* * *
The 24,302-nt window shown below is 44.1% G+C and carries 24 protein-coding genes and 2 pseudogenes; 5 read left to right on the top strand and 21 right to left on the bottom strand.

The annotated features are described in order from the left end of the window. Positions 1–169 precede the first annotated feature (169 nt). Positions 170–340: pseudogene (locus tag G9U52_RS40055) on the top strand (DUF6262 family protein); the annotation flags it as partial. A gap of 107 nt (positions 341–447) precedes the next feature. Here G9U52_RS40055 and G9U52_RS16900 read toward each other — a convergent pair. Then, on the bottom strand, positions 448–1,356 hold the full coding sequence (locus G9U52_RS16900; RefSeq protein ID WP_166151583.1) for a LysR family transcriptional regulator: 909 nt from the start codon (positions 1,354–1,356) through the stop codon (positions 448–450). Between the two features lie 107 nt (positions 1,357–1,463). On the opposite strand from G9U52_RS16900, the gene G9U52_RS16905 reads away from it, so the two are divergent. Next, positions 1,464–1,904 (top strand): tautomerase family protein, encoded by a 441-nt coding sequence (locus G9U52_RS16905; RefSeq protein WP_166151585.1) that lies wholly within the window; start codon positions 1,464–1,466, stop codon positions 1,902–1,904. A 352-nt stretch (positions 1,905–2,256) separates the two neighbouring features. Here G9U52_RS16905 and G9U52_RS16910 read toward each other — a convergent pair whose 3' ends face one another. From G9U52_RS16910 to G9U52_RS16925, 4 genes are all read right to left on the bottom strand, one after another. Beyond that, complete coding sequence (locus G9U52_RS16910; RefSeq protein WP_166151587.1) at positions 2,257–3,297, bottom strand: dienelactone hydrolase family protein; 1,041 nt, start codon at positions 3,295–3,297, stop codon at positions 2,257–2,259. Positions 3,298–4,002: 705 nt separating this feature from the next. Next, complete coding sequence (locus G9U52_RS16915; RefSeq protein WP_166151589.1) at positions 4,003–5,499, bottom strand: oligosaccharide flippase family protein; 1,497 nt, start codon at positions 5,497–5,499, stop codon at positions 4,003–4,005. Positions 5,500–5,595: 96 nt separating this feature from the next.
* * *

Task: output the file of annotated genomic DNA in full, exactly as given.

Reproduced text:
The 24,302-nt window shown below is 44.1% G+C and carries 24 protein-coding genes and 2 pseudogenes; 5 read left to right on the top strand and 21 right to left on the bottom strand.

The annotated features are described in order from the left end of the window. Positions 1–169 precede the first annotated feature (169 nt). Positions 170–340: pseudogene (locus tag G9U52_RS40055) on the top strand (DUF6262 family protein); the annotation flags it as partial. A gap of 107 nt (positions 341–447) precedes the next feature. Here G9U52_RS40055 and G9U52_RS16900 read toward each other — a convergent pair. Then, on the bottom strand, positions 448–1,356 hold the full coding sequence (locus G9U52_RS16900; RefSeq protein ID WP_166151583.1) for a LysR family transcriptional regulator: 909 nt from the start codon (positions 1,354–1,356) through the stop codon (positions 448–450). Between the two features lie 107 nt (positions 1,357–1,463). On the opposite strand from G9U52_RS16900, the gene G9U52_RS16905 reads away from it, so the two are divergent. Next, positions 1,464–1,904 (top strand): tautomerase family protein, encoded by a 441-nt coding sequence (locus G9U52_RS16905; RefSeq protein WP_166151585.1) that lies wholly within the window; start codon positions 1,464–1,466, stop codon positions 1,902–1,904. A 352-nt stretch (positions 1,905–2,256) separates the two neighbouring features. Here G9U52_RS16905 and G9U52_RS16910 read toward each other — a convergent pair whose 3' ends face one another. From G9U52_RS16910 to G9U52_RS16925, 4 genes are all read right to left on the bottom strand, one after another. Beyond that, complete coding sequence (locus G9U52_RS16910; RefSeq protein WP_166151587.1) at positions 2,257–3,297, bottom strand: dienelactone hydrolase family protein; 1,041 nt, start codon at positions 3,295–3,297, stop codon at positions 2,257–2,259. Positions 3,298–4,002: 705 nt separating this feature from the next. Next, complete coding sequence (locus G9U52_RS16915; RefSeq protein WP_166151589.1) at positions 4,003–5,499, bottom strand: oligosaccharide flippase family protein; 1,497 nt, start codon at positions 5,497–5,499, stop codon at positions 4,003–4,005. Positions 5,500–5,595: 96 nt separating this feature from the next.